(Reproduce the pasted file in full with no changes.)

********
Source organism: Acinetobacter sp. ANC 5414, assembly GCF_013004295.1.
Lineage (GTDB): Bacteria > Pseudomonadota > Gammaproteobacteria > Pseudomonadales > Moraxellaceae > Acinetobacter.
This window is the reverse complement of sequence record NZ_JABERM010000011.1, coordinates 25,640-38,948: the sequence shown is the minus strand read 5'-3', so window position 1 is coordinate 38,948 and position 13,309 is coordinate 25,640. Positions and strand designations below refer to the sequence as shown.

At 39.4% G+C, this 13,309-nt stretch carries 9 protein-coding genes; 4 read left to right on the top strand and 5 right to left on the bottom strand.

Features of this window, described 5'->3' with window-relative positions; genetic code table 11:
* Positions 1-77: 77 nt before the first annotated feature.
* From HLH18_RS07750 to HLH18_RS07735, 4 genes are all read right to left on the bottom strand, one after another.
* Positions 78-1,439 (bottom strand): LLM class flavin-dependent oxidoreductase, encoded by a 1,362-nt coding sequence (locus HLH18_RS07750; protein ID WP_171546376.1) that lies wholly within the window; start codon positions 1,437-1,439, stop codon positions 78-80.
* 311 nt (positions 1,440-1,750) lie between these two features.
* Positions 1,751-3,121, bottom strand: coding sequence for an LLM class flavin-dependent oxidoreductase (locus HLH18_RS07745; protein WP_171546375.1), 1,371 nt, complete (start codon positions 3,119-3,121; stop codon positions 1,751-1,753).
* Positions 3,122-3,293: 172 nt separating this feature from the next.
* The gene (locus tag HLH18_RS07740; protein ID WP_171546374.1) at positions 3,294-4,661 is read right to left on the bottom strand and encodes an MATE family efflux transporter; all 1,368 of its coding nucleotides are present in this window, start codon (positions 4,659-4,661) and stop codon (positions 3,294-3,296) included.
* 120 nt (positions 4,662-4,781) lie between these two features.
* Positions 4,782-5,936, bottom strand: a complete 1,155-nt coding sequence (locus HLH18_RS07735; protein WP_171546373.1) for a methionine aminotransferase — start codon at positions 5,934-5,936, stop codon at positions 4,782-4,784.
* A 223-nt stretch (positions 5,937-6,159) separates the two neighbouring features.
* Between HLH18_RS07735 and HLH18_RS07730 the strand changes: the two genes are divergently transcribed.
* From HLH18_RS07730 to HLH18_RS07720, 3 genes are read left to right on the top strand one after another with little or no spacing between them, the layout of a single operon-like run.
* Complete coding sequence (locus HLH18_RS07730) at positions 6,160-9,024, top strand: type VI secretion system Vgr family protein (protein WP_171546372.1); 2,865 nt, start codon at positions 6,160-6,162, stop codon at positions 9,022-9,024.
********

Source organism: Acinetobacter sp. ANC 5414, assembly GCF_013004295.1.
Lineage (GTDB): Bacteria > Pseudomonadota > Gammaproteobacteria > Pseudomonadales > Moraxellaceae > Acinetobacter.
This window is the reverse complement of sequence record NZ_JABERM010000011.1, coordinates 25,640-38,948: the sequence shown is the minus strand read 5'-3', so window position 1 is coordinate 38,948 and position 13,309 is coordinate 25,640. Positions and strand designations below refer to the sequence as shown.

At 39.4% G+C, this 13,309-nt stretch carries 9 protein-coding genes; 4 read left to right on the top strand and 5 right to left on the bottom strand.

Features of this window, described 5'->3' with window-relative positions; genetic code table 11:
* Positions 1-77: 77 nt before the first annotated feature.
* From HLH18_RS07750 to HLH18_RS07735, 4 genes are all read right to left on the bottom strand, one after another.
* Positions 78-1,439 (bottom strand): LLM class flavin-dependent oxidoreductase, encoded by a 1,362-nt coding sequence (locus HLH18_RS07750; protein ID WP_171546376.1) that lies wholly within the window; start codon positions 1,437-1,439, stop codon positions 78-80.
* 311 nt (positions 1,440-1,750) lie between these two features.
* Positions 1,751-3,121, bottom strand: coding sequence for an LLM class flavin-dependent oxidoreductase (locus HLH18_RS07745; protein WP_171546375.1), 1,371 nt, complete (start codon positions 3,119-3,121; stop codon positions 1,751-1,753).
* Positions 3,122-3,293: 172 nt separating this feature from the next.
* The gene (locus tag HLH18_RS07740; protein ID WP_171546374.1) at positions 3,294-4,661 is read right to left on the bottom strand and encodes an MATE family efflux transporter; all 1,368 of its coding nucleotides are present in this window, start codon (positions 4,659-4,661) and stop codon (positions 3,294-3,296) included.
* 120 nt (positions 4,662-4,781) lie between these two features.
* Positions 4,782-5,936, bottom strand: a complete 1,155-nt coding sequence (locus HLH18_RS07735; protein WP_171546373.1) for a methionine aminotransferase — start codon at positions 5,934-5,936, stop codon at positions 4,782-4,784.
* A 223-nt stretch (positions 5,937-6,159) separates the two neighbouring features.
* Between HLH18_RS07735 and HLH18_RS07730 the strand changes: the two genes are divergently transcribed.
* From HLH18_RS07730 to HLH18_RS07720, 3 genes are read left to right on the top strand one after another with little or no spacing between them, the layout of a single operon-like run.
* Complete coding sequence (locus HLH18_RS07730) at positions 6,160-9,024, top strand: type VI secretion system Vgr family protein (protein WP_171546372.1); 2,865 nt, start codon at positions 6,160-6,162, stop codon at positions 9,022-9,024.